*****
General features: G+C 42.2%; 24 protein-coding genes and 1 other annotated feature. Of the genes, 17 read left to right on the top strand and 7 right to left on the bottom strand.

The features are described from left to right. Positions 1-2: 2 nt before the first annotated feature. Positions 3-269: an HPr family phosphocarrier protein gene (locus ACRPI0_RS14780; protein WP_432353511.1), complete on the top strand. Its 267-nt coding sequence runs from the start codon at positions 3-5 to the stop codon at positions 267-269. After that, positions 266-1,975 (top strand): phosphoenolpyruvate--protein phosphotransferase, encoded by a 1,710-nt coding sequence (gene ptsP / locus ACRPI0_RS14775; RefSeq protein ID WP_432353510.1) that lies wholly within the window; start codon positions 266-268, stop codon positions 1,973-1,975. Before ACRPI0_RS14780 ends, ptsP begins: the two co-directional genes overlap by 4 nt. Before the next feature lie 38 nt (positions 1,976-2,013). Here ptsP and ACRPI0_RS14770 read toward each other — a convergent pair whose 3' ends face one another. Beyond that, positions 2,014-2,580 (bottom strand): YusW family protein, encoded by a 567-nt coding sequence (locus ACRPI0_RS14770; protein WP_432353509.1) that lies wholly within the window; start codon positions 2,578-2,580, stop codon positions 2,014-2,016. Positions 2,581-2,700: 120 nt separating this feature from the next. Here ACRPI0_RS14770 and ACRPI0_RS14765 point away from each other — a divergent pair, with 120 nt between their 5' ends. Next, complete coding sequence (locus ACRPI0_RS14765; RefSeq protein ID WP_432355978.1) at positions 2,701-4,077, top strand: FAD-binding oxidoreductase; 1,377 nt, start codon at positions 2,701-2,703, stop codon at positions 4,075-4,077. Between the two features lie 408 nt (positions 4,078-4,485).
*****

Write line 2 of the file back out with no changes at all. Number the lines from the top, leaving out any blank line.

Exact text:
The features are described from left to right. Positions 1-2: 2 nt before the first annotated feature. Positions 3-269: an HPr family phosphocarrier protein gene (locus ACRPI0_RS14780; protein WP_432353511.1), complete on the top strand. Its 267-nt coding sequence runs from the start codon at positions 3-5 to the stop codon at positions 267-269. After that, positions 266-1,975 (top strand): phosphoenolpyruvate--protein phosphotransferase, encoded by a 1,710-nt coding sequence (gene ptsP / locus ACRPI0_RS14775; RefSeq protein ID WP_432353510.1) that lies wholly within the window; start codon positions 266-268, stop codon positions 1,973-1,975. Before ACRPI0_RS14780 ends, ptsP begins: the two co-directional genes overlap by 4 nt. Before the next feature lie 38 nt (positions 1,976-2,013). Here ptsP and ACRPI0_RS14770 read toward each other — a convergent pair whose 3' ends face one another. Beyond that, positions 2,014-2,580 (bottom strand): YusW family protein, encoded by a 567-nt coding sequence (locus ACRPI0_RS14770; protein WP_432353509.1) that lies wholly within the window; start codon positions 2,578-2,580, stop codon positions 2,014-2,016. Positions 2,581-2,700: 120 nt separating this feature from the next. Here ACRPI0_RS14770 and ACRPI0_RS14765 point away from each other — a divergent pair, with 120 nt between their 5' ends. Next, complete coding sequence (locus ACRPI0_RS14765; RefSeq protein ID WP_432355978.1) at positions 2,701-4,077, top strand: FAD-binding oxidoreductase; 1,377 nt, start codon at positions 2,701-2,703, stop codon at positions 4,075-4,077. Between the two features lie 408 nt (positions 4,078-4,485).